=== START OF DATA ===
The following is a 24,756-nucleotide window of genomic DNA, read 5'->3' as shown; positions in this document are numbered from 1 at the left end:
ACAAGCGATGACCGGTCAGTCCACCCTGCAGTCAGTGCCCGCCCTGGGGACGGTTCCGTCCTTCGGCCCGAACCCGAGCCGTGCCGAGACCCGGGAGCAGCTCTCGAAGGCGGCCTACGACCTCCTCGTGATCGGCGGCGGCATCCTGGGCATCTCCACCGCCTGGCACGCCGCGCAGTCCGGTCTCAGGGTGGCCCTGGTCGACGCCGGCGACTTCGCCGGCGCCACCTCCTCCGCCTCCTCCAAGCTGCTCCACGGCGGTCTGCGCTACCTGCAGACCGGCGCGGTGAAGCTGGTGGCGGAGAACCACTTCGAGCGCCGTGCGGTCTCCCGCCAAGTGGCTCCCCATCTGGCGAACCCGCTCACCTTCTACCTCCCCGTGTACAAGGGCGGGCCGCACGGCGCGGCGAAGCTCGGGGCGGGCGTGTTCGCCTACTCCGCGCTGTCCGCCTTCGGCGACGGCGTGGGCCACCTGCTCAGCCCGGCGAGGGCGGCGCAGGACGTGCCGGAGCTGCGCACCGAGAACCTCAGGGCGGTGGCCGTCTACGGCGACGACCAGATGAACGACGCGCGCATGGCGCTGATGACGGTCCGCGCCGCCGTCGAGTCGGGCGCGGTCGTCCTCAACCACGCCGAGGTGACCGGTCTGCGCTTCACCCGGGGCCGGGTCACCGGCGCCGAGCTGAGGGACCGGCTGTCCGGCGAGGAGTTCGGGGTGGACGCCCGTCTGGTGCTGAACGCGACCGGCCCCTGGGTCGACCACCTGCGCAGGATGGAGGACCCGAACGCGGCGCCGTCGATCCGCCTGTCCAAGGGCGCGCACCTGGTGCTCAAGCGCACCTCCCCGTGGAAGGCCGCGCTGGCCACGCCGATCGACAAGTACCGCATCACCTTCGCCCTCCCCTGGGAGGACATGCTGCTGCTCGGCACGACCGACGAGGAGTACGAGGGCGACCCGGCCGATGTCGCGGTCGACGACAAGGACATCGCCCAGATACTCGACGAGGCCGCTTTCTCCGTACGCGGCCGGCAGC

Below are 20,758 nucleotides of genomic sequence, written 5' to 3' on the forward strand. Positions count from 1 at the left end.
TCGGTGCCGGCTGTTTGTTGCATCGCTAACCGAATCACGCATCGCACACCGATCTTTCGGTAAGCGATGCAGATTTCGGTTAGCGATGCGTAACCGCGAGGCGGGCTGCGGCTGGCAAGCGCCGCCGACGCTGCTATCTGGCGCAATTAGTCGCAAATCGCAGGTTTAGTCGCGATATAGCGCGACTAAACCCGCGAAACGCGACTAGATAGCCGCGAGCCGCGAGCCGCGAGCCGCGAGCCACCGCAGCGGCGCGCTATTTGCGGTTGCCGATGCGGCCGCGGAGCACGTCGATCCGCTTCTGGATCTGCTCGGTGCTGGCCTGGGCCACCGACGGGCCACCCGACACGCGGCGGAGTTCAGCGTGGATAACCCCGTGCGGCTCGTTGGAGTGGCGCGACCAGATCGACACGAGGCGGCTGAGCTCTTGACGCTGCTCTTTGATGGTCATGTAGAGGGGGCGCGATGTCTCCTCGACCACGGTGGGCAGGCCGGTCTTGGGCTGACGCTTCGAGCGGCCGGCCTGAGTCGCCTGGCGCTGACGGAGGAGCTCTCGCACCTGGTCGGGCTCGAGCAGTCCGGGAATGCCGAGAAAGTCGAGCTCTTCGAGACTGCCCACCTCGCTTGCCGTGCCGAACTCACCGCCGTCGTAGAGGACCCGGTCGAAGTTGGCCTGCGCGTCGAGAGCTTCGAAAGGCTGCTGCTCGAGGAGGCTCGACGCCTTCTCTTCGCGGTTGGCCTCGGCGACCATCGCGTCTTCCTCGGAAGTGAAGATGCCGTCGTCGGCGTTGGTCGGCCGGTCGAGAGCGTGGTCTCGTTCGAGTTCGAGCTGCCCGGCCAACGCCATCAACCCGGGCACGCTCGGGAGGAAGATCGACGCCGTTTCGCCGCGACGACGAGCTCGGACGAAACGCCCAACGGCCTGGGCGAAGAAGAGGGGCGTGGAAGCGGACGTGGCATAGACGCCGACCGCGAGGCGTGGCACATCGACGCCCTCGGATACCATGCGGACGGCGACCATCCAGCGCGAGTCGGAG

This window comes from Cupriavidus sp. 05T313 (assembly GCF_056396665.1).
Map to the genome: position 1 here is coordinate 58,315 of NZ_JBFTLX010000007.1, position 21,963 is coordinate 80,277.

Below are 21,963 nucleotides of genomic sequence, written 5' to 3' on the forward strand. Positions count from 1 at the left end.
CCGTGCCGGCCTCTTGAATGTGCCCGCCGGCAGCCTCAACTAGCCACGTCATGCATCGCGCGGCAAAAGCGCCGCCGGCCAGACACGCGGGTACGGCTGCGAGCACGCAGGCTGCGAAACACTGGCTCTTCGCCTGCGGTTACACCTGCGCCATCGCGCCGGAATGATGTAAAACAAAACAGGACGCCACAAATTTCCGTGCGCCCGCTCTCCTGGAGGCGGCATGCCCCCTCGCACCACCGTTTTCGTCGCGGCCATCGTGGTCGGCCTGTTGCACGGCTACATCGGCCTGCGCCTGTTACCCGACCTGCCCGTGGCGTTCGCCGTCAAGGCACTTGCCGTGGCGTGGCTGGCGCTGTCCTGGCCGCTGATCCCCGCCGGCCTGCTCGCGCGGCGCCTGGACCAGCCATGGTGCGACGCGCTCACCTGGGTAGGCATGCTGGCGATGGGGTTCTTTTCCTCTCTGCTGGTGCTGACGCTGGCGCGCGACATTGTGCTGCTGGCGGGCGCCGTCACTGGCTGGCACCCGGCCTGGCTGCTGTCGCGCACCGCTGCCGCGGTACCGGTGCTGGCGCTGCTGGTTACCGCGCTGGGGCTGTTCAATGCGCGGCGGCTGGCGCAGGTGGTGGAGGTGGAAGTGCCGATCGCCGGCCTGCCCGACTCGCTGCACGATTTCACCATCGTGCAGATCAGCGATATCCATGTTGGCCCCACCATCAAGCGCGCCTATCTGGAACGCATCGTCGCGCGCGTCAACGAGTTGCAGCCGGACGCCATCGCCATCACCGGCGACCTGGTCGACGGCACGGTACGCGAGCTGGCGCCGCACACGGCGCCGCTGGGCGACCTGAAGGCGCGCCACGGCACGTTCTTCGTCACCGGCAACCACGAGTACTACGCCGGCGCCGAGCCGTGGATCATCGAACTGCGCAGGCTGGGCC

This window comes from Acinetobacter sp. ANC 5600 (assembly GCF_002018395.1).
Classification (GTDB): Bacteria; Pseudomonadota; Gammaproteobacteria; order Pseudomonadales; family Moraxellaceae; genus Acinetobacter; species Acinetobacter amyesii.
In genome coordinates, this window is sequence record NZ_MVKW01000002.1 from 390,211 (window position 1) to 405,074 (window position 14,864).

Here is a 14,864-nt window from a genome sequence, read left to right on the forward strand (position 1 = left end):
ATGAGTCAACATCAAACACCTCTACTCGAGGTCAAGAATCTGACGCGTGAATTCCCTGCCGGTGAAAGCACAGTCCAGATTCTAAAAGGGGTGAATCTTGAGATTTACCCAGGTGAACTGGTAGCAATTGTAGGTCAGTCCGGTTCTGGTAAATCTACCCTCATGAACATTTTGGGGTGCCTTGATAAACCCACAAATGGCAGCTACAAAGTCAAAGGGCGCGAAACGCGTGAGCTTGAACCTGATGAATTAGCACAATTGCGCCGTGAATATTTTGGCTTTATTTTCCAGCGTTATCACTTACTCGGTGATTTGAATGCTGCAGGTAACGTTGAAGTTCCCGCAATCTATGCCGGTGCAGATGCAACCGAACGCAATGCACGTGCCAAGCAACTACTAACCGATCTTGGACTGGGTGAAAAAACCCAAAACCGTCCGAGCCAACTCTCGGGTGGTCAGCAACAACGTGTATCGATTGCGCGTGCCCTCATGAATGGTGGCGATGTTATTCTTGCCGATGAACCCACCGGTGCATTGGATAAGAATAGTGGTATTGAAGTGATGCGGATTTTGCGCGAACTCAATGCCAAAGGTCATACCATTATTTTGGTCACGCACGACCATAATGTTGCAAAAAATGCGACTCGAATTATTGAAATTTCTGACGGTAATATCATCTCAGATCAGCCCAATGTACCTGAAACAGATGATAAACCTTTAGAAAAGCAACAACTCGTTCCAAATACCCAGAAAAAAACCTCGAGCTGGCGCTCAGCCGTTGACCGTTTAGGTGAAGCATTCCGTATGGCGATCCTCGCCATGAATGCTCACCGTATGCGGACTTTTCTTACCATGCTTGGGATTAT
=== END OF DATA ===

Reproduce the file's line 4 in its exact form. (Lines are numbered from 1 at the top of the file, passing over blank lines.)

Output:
TCGGTGCCGGCTGTTTGTTGCATCGCTAACCGAATCACGCATCGCACACCGATCTTTCGGTAAGCGATGCAGATTTCGGTTAGCGATGCGTAACCGCGAGGCGGGCTGCGGCTGGCAAGCGCCGCCGACGCTGCTATCTGGCGCAATTAGTCGCAAATCGCAGGTTTAGTCGCGATATAGCGCGACTAAACCCGCGAAACGCGACTAGATAGCCGCGAGCCGCGAGCCGCGAGCCGCGAGCCACCGCAGCGGCGCGCTATTTGCGGTTGCCGATGCGGCCGCGGAGCACGTCGATCCGCTTCTGGATCTGCTCGGTGCTGGCCTGGGCCACCGACGGGCCACCCGACACGCGGCGGAGTTCAGCGTGGATAACCCCGTGCGGCTCGTTGGAGTGGCGCGACCAGATCGACACGAGGCGGCTGAGCTCTTGACGCTGCTCTTTGATGGTCATGTAGAGGGGGCGCGATGTCTCCTCGACCACGGTGGGCAGGCCGGTCTTGGGCTGACGCTTCGAGCGGCCGGCCTGAGTCGCCTGGCGCTGACGGAGGAGCTCTCGCACCTGGTCGGGCTCGAGCAGTCCGGGAATGCCGAGAAAGTCGAGCTCTTCGAGACTGCCCACCTCGCTTGCCGTGCCGAACTCACCGCCGTCGTAGAGGACCCGGTCGAAGTTGGCCTGCGCGTCGAGAGCTTCGAAAGGCTGCTGCTCGAGGAGGCTCGACGCCTTCTCTTCGCGGTTGGCCTCGGCGACCATCGCGTCTTCCTCGGAAGTGAAGATGCCGTCGTCGGCGTTGGTCGGCCGGTCGAGAGCGTGGTCTCGTTCGAGTTCGAGCTGCCCGGCCAACGCCATCAACCCGGGCACGCTCGGGAGGAAGATCGACGCCGTTTCGCCGCGACGACGAGCTCGGACGAAACGCCCAACGGCCTGGGCGAAGAAGAGGGGCGTGGAAGCGGACGTGGCATAGACGCCGACCGCGAGGCGTGGCACATCGACGCCCTCGGATACCATGCGGACGGCGACCATCCAGCGCGAGTCGGAG